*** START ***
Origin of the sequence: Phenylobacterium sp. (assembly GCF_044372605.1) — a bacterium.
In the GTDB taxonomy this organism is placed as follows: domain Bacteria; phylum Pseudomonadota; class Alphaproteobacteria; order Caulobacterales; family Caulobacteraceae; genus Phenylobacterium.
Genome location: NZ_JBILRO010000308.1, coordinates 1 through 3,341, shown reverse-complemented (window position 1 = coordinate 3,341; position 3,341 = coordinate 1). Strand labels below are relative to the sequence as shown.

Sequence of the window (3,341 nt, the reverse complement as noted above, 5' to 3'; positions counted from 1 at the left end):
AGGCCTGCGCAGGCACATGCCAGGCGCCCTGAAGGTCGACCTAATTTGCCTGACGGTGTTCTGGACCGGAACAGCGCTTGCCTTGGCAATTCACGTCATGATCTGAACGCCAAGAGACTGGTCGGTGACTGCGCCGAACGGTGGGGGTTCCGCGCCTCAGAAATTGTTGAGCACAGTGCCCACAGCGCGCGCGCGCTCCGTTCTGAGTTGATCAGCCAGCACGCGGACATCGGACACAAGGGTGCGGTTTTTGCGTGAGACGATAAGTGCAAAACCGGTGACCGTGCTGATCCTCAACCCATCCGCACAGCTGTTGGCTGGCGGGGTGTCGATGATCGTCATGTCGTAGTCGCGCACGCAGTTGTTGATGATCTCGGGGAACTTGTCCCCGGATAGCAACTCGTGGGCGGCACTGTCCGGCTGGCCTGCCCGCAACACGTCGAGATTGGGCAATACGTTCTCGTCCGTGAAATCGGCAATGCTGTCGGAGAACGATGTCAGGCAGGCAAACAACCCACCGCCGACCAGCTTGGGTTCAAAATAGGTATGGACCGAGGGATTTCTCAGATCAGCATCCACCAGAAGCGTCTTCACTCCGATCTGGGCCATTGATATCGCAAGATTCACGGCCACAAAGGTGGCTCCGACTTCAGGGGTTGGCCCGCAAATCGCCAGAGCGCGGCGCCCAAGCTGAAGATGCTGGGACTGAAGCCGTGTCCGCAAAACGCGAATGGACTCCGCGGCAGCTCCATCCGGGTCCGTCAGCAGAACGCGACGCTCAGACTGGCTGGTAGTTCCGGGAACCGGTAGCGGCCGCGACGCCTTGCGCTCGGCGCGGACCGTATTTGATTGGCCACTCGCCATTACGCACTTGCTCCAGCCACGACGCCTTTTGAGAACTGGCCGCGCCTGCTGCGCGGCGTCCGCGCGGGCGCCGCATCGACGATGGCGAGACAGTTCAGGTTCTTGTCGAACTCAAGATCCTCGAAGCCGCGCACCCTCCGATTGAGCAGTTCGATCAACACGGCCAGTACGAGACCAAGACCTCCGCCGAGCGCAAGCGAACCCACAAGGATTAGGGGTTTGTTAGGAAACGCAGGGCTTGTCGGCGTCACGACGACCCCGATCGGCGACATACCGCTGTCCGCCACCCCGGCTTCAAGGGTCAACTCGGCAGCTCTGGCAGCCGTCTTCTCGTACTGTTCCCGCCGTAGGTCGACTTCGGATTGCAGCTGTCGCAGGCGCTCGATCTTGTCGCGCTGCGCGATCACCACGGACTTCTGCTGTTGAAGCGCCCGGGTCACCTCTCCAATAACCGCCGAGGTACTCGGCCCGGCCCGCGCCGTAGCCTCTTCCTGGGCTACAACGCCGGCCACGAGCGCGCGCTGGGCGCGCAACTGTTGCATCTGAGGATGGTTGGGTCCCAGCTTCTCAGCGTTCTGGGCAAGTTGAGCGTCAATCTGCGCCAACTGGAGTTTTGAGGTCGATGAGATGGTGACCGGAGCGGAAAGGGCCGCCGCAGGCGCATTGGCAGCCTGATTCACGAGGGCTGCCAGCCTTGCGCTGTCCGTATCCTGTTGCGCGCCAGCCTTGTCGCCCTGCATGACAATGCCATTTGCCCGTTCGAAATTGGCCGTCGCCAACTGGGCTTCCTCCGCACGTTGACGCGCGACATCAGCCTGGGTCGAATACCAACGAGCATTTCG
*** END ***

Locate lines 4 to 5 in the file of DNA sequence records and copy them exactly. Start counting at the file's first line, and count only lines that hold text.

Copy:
Sequence of the window (3,341 nt, the reverse complement as noted above, 5' to 3'; positions counted from 1 at the left end):
AGGCCTGCGCAGGCACATGCCAGGCGCCCTGAAGGTCGACCTAATTTGCCTGACGGTGTTCTGGACCGGAACAGCGCTTGCCTTGGCAATTCACGTCATGATCTGAACGCCAAGAGACTGGTCGGTGACTGCGCCGAACGGTGGGGGTTCCGCGCCTCAGAAATTGTTGAGCACAGTGCCCACAGCGCGCGCGCGCTCCGTTCTGAGTTGATCAGCCAGCACGCGGACATCGGACACAAGGGTGCGGTTTTTGCGTGAGACGATAAGTGCAAAACCGGTGACCGTGCTGATCCTCAACCCATCCGCACAGCTGTTGGCTGGCGGGGTGTCGATGATCGTCATGTCGTAGTCGCGCACGCAGTTGTTGATGATCTCGGGGAACTTGTCCCCGGATAGCAACTCGTGGGCGGCACTGTCCGGCTGGCCTGCCCGCAACACGTCGAGATTGGGCAATACGTTCTCGTCCGTGAAATCGGCAATGCTGTCGGAGAACGATGTCAGGCAGGCAAACAACCCACCGCCGACCAGCTTGGGTTCAAAATAGGTATGGACCGAGGGATTTCTCAGATCAGCATCCACCAGAAGCGTCTTCACTCCGATCTGGGCCATTGATATCGCAAGATTCACGGCCACAAAGGTGGCTCCGACTTCAGGGGTTGGCCCGCAAATCGCCAGAGCGCGGCGCCCAAGCTGAAGATGCTGGGACTGAAGCCGTGTCCGCAAAACGCGAATGGACTCCGCGGCAGCTCCATCCGGGTCCGTCAGCAGAACGCGACGCTCAGACTGGCTGGTAGTTCCGGGAACCGGTAGCGGCCGCGACGCCTTGCGCTCGGCGCGGACCGTATTTGATTGGCCACTCGCCATTACGCACTTGCTCCAGCCACGACGCCTTTTGAGAACTGGCCGCGCCTGCTGCGCGGCGTCCGCGCGGGCGCCGCATCGACGATGGCGAGACAGTTCAGGTTCTTGTCGAACTCAAGATCCTCGAAGCCGCGCACCCTCCGATTGAGCAGTTCGATCAACACGGCCAGTACGAGACCAAGACCTCCGCCGAGCGCAAGCGAACCCACAAGGATTAGGGGTTTGTTAGGAAACGCAGGGCTTGTCGGCGTCACGACGACCCCGATCGGCGACATACCGCTGTCCGCCACCCCGGCTTCAAGGGTCAACTCGGCAGCTCTGGCAGCCGTCTTCTCGTACTGTTCCCGCCGTAGGTCGACTTCGGATTGCAGCTGTCGCAGGCGCTCGATCTTGTCGCGCTGCGCGATCACCACGGACTTCTGCTGTTGAAGCGCCCGGGTCACCTCTCCAATAACCGCCGAGGTACTCGGCCCGGCCCGCGCCGTAGCCTCTTCCTGGGCTACAACGCCGGCCACGAGCGCGCGCTGGGCGCGCAACTGTTGCATCTGAGGATGGTTGGGTCCCAGCTTCTCAGCGTTCTGGGCAAGTTGAGCGTCAATCTGCGCCAACTGGAGTTTTGAGGTCGATGAGATGGTGACCGGAGCGGAAAGGGCCGCCGCAGGCGCATTGGCAGCCTGATTCACGAGGGCTGCCAGCCTTGCGCTGTCCGTATCCTGTTGCGCGCCAGCCTTGTCGCCCTGCATGACAATGCCATTTGCCCGTTCGAAATTGGCCGTCGCCAACTGGGCTTCCTCCGCACGTTGACGCGCGACATCAGCCTGGGTCGAATACCAACGAGCATTTCG